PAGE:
By this stage, the twins were, well, not
exactly stars, but certainly celebrities. They posed for cheesecake shots, crouched on the beach in artfully conjoined bathing suits. Violet had a run of B-list boyfriends—boxers and musicians—before announcing her engagement to the gals’ bandleader Maurice Lambert. Twenty-one states denied them a marriage licence. “The very idea of such a marriage is quite immoral and indecent,” pronounced William C. Chanler of the Manhattan licence bureau. Violet, her betrothed and her sister crossed the Hudson to Newark, N.J. “Nothing doing!” said town clerk Harry S. Reichenstein. “Moral reasons.” Reporting the story, Time magazine explained to its readers that “Daisy-&-Violet Hilton are a pygopagus, a double-monster joined at the buttocks.” Violet had to wait till 19 3 6 to wed some other fellow entirely in a quiet ceremony on the 50-yard line of the Cotton Bowl at the Texas Centennial Exhibition.
By 1950, their exploitation movie, Chained for Life, had bombed and they were broke. By 1955, their hot-dog stand was run out of Miami by other vendors resentful of their unique marketing gimmick. By 1962, they were bagging groceries in Charlotte, taken in by a kindly store manager who bought them some work clothes: all they had in their wardrobe were specialty costumes from obsolescent routines for long-shuttered vaudeville circuits. One morning in the winter of 1969, they failed to show up at the store. Daisy had succumbed to Hong Kong flu, and, sharing the same circulatory system, Violet inevitably followed.
Hilton-wise, I’ll take Daisy and Violet over Paris. Unlike her, they had a modicum of talent—instrument-playing, tap-dancing, even acting—and their sex lives are more original, too. I said that Siamese twins have waned in pop culture, which is certainly true compared to the Chang & Eng era. But the phenomenon waxed quite impressively during the nineties. We don’t have films like Freaks and Chained for Life anymore, but in recent years
we’ve had Twin Falls Idaho and Stuck On You. In 2006, Dean Jensen published a full-blown biography of Daisy and Violet, not bad for a couple who were an almost parodie definition of has-been—grocery baggers with a vaudevillian wardrobe. In 1990,1 saw my first Hilton twins musical, 20 Fingers, 20 Toes, full of lines like, When it comes to dancing, you girls got four left feet. Side Show in 1997 was more self-consciously arty: Come look at the freaks / Come gaze at the geeks, sang the creepy carny boss, introducing us to his parade of attractions. The stark directness of that couplet was, alas, diluted as the song proceeds and the lyricist himself encumbered with that “-eek” rhyme scheme: Come explore how they fascinate you / Exasperate you/For weeks. Also, they have the “best physiques” and they “flush your cheeks.” As for the music, the composer was utterly incapable of evoking the rowdiness of the era, either in its vulgar energy or its casual cruelties. In his worst strategic error, the director first showed us Violet and Daisy not as Siamese twins but as detached individuals. Yet, if we’re to understand their predicament, we have to try and imagine what it must be like never to be alone—when you’re asleep, when you’re taking a shower, when you and your husband want to go on your honeymoon... Unable to separate physically, Violet and Daisy were given exercises by Harry Houdini, one of their celebrity chums, to help them separate mentally.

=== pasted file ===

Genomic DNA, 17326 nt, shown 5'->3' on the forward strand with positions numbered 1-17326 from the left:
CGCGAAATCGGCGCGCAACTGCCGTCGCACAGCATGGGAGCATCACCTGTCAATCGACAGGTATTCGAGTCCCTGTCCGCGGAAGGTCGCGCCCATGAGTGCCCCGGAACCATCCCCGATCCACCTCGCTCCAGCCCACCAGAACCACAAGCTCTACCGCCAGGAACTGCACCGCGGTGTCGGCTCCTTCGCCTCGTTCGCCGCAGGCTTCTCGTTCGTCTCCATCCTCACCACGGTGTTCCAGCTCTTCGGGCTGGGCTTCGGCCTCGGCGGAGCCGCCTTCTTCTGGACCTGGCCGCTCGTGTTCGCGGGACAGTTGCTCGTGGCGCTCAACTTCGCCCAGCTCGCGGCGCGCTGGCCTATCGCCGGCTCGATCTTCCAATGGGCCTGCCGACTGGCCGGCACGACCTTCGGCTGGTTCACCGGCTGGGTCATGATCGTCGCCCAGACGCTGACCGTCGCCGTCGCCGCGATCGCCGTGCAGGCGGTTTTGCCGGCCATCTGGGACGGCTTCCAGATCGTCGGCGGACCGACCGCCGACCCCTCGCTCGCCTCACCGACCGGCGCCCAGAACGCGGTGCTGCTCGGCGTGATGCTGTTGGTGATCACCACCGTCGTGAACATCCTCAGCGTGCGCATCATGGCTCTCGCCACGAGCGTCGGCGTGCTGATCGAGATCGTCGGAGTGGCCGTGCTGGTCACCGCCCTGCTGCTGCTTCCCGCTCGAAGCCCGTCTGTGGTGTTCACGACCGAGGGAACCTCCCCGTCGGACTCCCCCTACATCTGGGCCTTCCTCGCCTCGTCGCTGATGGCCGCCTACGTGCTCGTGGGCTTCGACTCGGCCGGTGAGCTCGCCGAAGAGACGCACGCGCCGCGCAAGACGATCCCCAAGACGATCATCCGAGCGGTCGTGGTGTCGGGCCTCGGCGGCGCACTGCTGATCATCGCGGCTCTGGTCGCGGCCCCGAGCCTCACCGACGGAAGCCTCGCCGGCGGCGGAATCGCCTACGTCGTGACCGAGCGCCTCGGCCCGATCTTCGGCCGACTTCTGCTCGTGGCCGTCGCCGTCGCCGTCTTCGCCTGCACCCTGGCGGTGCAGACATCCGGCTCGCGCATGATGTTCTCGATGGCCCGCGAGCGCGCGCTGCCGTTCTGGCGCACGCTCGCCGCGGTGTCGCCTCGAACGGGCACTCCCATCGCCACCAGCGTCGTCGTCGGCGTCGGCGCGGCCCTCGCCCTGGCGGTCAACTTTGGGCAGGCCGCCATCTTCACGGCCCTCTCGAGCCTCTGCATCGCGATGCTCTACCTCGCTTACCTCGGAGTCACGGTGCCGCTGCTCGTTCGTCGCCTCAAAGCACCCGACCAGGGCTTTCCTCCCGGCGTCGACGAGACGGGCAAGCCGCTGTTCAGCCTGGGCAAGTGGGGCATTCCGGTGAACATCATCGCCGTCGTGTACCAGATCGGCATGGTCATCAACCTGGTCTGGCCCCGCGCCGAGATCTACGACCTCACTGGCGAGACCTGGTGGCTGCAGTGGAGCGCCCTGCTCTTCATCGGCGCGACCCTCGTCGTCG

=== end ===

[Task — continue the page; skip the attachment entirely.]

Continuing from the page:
What they really felt about life, we can only guess. But Browning’s Freaks remains a compelling glimpse of a lost tradition. The plot’s simple. Cleopatra, a blowsy Teutonic bitch of a trapeze artist, is putting the moves on Hans the midget in order to get his money. Hans disregards the warnings, putting them down to jealousy: “Let them laugh, the swine!” In this community, the regular full-sized circus folk are corrupt and conniving and emotionally stunted, and the genuine human warmth is found among the misfits. Thus,
Browning is an early pioneer of the now conventional Hollywood thesis of the self-defined “alternative family.” And his direction is so skilled that, although you never quite lose your awareness of their physical deformity, he does succeed in shifting your point of view to the freaks’ perspective—literally, in fact, since most of the smaller creatures spend much of their time under the circus wagons rather than up inside them—and making Cleopatra and her violent drunken lunk Hercules seem like the real deformations of the human spirit. The wedding-feast scene is one of the best examples in film history of a fully realized, self-contained world existing on its own terms. Freaks starts off feeling like weird, overspecialized porn but, by its closing, is both touching and moral. Violet and Daisy Hilton were born too late for the Chang & Eng big-time, but they had their moment and they made their mark. M